|Publication number||US7798435 B2|
|Application number||US 11/385,864|
|Publication date||Sep 21, 2010|
|Filing date||Mar 22, 2006|
|Priority date||Mar 22, 2006|
|Also published as||CA2645569A1, CA2645569C, CA2721620A1, CA2721620C, CN101437620A, CN101437620B, CN101804373A, CN101804373B, CN101844098A, CN101844098B, CN101844099A, CN101844099B, DE202007019110U1, DE202007019389U1, EP1996331A2, EP2036614A1, EP2036614B1, EP2221107A2, EP2221107A3, US20070221767|
|Publication number||11385864, 385864, US 7798435 B2, US 7798435B2, US-B2-7798435, US7798435 B2, US7798435B2|
|Inventors||Tai Hoon MATLIN|
|Original Assignee||Fellowes, Inc.|
|Export Citation||BiBTeX, EndNote, RefMan|
|Patent Citations (46), Non-Patent Citations (13), Referenced by (9), Classifications (16), Legal Events (3)|
|External Links: USPTO, USPTO Assignment, Espacenet|
The present invention relates to shredders for destroying articles, such as documents, CDs, etc.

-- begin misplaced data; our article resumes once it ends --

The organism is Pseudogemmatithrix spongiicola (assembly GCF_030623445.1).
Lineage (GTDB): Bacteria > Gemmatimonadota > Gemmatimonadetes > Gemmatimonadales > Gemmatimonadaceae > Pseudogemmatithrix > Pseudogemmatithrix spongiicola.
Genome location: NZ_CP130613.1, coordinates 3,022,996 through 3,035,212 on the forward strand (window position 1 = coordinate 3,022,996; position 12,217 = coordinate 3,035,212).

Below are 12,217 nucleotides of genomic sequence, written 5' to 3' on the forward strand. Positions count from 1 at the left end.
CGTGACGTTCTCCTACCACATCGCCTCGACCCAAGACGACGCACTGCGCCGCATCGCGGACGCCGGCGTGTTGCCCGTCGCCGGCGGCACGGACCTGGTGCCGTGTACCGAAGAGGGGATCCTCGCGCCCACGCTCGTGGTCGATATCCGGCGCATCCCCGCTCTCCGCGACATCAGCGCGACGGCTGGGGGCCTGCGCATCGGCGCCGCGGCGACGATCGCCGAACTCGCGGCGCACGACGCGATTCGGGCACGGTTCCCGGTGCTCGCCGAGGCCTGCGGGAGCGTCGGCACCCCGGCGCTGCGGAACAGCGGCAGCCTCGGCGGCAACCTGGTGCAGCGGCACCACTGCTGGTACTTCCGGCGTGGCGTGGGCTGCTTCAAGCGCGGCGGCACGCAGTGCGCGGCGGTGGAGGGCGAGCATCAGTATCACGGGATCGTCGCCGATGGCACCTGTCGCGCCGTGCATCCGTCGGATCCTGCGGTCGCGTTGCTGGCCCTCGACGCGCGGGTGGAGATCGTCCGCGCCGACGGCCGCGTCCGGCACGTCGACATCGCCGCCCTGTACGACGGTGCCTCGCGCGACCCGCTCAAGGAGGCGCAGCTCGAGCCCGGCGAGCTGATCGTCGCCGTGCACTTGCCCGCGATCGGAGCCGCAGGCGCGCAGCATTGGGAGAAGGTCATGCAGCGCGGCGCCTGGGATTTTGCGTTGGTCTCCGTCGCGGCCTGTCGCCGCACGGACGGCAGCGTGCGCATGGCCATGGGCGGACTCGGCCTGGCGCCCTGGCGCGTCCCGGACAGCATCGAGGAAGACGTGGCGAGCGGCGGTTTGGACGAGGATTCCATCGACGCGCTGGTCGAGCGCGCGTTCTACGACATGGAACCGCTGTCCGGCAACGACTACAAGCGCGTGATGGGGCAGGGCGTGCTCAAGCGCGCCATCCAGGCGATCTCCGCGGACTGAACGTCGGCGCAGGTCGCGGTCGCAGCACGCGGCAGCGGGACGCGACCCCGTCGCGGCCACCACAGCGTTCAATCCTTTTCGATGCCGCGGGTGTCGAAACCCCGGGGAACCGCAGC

Shredders are well known devices for destroying substrate articles, such as documents, CDs, floppy disks, etc. Typically, users purchase shredders to destroy sensitive articles, such as credit card statements with account information, documents containing company trade secrets, etc.
Typically, a shredder has a shredder mechanism contained within a housing, and the housing has a feed opening enabling substrates to be fed into the shredder mechanism. As with other mechanical devices, wear may be reduced and performance may be maintained by proper lubrication of moving parts. In particular, wear on cutting blades of the shredder mechanism and load on the shredder motor can be reduced by oiling the cutting blades.